Esther Padilla, the only Hispanic woman to serve on the Fresno City Council and a longtime social worker and champion of organ transplants after getting one herself, died this week of renal failure.
Mrs. Padilla packed more than a lifetime of community service into her 69 years, including a decade-long unpaid stint with the United Farm Workers and work with Fresno County Head Start, Sequoia Community Health Foundation and Centro La Familia.
She served a single term on the Fresno City Council between 1991 and 1995.
"Strong-willed, determined, fearless would be words that I used to describe her," said longtime friend Luisa Medina. "Community service was in her blood. It was her way."
Born in Fowler as the youngest of 12 children and raised in Fresno, Mrs. Padilla attended Washington Union High School and then earned both undergraduate (1966) and master's (1989) degrees in social work from Fresno State.
She worked for Fresno County's Department of Social Services and for Fresno County Head Start. It was in 1970, during her time with Head Start, that she met Gilbert Padilla -- at the time a high-ranking United Farm Workers official -- when both were holding meetings at the same location in Kerman.
They would end up married 43 years and have a daughter, Adele.
Mrs. Padilla eventually gave up paid social work to do a decade-long volunteer stint with the UFW.
She worked in the local field office in Fresno County, organized a boycott in Wisconsin and did lobbying in Washington, D.C. She also began negotiating contracts for the union.
"She was very smart," Gilbert Padilla said. "She was tough but smart, which is a rare combination."
In 1981, the Padillas moved from the UFW headquarters in Keane to Fresno. And Mrs. Padilla never completely left social work. In 1983, she became the supervising social worker at Centro La Familia. She kept the position even after being elected to the Fresno City Council in 1991.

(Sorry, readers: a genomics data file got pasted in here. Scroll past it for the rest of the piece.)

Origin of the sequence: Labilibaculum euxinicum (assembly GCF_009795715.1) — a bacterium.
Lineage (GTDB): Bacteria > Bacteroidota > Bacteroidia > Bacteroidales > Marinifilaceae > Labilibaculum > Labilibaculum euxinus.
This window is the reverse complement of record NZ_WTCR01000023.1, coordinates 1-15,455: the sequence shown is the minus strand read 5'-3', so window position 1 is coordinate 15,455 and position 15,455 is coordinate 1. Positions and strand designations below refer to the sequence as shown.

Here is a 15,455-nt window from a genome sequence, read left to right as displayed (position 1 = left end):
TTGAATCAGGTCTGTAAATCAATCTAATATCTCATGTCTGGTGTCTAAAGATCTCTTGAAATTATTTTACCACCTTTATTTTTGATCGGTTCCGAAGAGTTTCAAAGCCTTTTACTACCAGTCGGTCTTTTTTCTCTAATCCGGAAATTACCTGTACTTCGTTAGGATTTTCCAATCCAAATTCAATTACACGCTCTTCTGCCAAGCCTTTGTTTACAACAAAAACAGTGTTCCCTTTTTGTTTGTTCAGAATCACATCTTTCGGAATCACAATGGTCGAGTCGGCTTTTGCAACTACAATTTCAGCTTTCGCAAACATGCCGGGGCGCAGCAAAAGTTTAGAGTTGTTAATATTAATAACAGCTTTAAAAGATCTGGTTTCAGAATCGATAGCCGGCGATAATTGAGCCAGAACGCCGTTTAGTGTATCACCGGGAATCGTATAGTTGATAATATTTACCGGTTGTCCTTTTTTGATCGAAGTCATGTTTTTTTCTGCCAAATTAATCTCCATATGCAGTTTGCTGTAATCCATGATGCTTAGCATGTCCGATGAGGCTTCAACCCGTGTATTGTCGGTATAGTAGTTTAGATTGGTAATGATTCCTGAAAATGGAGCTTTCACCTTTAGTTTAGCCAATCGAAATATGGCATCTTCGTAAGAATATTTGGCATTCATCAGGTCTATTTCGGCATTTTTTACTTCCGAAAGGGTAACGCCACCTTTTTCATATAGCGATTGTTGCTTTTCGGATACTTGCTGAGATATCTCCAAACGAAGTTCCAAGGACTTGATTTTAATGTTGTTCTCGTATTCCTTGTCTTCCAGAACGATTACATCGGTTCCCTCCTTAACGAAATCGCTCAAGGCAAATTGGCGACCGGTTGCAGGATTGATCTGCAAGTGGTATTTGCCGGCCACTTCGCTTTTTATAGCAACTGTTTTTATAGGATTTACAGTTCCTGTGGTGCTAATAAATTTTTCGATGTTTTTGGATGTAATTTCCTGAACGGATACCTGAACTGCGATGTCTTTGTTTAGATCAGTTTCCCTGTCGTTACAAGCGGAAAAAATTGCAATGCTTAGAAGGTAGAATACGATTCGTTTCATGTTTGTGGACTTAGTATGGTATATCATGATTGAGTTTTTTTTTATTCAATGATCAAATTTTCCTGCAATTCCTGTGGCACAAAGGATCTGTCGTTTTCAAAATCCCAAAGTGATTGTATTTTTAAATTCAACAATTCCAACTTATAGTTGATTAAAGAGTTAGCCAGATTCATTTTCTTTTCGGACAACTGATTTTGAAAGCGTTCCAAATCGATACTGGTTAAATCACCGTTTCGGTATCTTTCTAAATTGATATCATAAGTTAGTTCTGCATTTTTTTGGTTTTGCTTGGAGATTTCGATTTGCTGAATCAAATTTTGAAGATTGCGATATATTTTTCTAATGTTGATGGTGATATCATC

Mrs. Padilla defeated incumbent Chris Petersen to become the first Hispanic on the council since Leonel Alvarado in 1983 -- and the only Hispanic woman ever.
She was part of the council majority that voted to create Cesar Chavez Boulevard on California and Ventura avenues and Kings Canyon Road. The council later reversed itself after public uproar over the decision.
In addition, she was a strong supporter of the downtown baseball stadium, saying in April 1994: "I, for one, will be very proud to have my name on the plaque when the stadium is done."
She worked to help get funding for a down-payment assistance program for first-time homebuyers and was part of the push to get highways 180 and 168 built.
She would later provide the swing vote when the Fresno City Council voted 4-3 to continue supporting construction of Highway 168 after then-Council Member Bob Lung attempted to stop construction.
In 1994, she lost her District 5 seat to Sal Quintero in a bitterly contested race.
After leaving office, she was involved in some controversies. One of them was her City Hall lobbying and consulting work with The Rios Co. Also, the FBI sought records from her and other former council members related to financial transactions that were part of the Operation Rezone investigation.
But former Council Member Rod Anaforian said Mrs. Padilla was as clean as they come. Anaforian was a Republican and Mrs. Padilla a Democrat, but he said they had a strong bond because of her straightforward manner -- and her honesty.
"When Esther came on council, I believe she raised the bar for some people going forward," he said. "There was a need to rehabilitate, and Esther began that process by just being herself. In politics, ethics and integrity are rare commodities. For Esther, it was a given."
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